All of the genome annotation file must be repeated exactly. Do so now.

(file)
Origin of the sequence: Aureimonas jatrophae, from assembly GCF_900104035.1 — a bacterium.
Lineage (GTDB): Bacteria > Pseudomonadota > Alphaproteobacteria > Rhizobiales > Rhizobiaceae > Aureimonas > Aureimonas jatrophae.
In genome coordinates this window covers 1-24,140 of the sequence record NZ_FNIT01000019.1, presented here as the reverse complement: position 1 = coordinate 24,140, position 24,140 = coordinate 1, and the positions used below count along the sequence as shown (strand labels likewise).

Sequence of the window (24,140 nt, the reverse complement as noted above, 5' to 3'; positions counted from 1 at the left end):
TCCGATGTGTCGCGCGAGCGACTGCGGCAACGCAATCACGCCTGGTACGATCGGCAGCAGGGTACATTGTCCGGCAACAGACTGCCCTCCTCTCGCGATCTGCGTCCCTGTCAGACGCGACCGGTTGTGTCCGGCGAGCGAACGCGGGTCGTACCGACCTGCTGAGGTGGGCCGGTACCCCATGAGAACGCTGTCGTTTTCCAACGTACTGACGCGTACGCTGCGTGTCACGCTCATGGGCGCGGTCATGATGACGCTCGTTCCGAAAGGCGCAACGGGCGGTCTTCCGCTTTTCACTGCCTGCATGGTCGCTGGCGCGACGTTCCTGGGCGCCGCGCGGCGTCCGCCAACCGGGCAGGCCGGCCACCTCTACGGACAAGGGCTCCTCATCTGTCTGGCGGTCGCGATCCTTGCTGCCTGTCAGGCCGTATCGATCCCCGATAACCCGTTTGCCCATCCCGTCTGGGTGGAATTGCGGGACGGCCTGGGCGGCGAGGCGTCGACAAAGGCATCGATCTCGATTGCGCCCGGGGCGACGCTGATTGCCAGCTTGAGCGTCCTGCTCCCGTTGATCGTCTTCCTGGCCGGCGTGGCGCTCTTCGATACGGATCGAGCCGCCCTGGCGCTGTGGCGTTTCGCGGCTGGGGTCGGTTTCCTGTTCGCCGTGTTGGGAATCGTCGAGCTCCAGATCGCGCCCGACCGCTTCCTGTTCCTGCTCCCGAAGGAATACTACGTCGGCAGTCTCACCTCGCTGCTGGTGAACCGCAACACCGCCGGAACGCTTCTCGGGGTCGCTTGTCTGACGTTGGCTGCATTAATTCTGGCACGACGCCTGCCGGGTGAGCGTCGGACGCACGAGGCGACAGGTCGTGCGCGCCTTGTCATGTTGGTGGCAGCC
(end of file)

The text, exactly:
Origin of the sequence: Aureimonas jatrophae, from assembly GCF_900104035.1 — a bacterium.
Lineage (GTDB): Bacteria > Pseudomonadota > Alphaproteobacteria > Rhizobiales > Rhizobiaceae > Aureimonas > Aureimonas jatrophae.
In genome coordinates this window covers 1-24,140 of the sequence record NZ_FNIT01000019.1, presented here as the reverse complement: position 1 = coordinate 24,140, position 24,140 = coordinate 1, and the positions used below count along the sequence as shown (strand labels likewise).

Sequence of the window (24,140 nt, the reverse complement as noted above, 5' to 3'; positions counted from 1 at the left end):
TCCGATGTGTCGCGCGAGCGACTGCGGCAACGCAATCACGCCTGGTACGATCGGCAGCAGGGTACATTGTCCGGCAACAGACTGCCCTCCTCTCGCGATCTGCGTCCCTGTCAGACGCGACCGGTTGTGTCCGGCGAGCGAACGCGGGTCGTACCGACCTGCTGAGGTGGGCCGGTACCCCATGAGAACGCTGTCGTTTTCCAACGTACTGACGCGTACGCTGCGTGTCACGCTCATGGGCGCGGTCATGATGACGCTCGTTCCGAAAGGCGCAACGGGCGGTCTTCCGCTTTTCACTGCCTGCATGGTCGCTGGCGCGACGTTCCTGGGCGCCGCGCGGCGTCCGCCAACCGGGCAGGCCGGCCACCTCTACGGACAAGGGCTCCTCATCTGTCTGGCGGTCGCGATCCTTGCTGCCTGTCAGGCCGTATCGATCCCCGATAACCCGTTTGCCCATCCCGTCTGGGTGGAATTGCGGGACGGCCTGGGCGGCGAGGCGTCGACAAAGGCATCGATCTCGATTGCGCCCGGGGCGACGCTGATTGCCAGCTTGAGCGTCCTGCTCCCGTTGATCGTCTTCCTGGCCGGCGTGGCGCTCTTCGATACGGATCGAGCCGCCCTGGCGCTGTGGCGTTTCGCGGCTGGGGTCGGTTTCCTGTTCGCCGTGTTGGGAATCGTCGAGCTCCAGATCGCGCCCGACCGCTTCCTGTTCCTGCTCCCGAAGGAATACTACGTCGGCAGTCTCACCTCGCTGCTGGTGAACCGCAACACCGCCGGAACGCTTCTCGGGGTCGCTTGTCTGACGTTGGCTGCATTAATTCTGGCACGACGCCTGCCGGGTGAGCGTCGGACGCACGAGGCGACAGGTCGTGCGCGCCTTGTCATGTTGGTGGCAGCC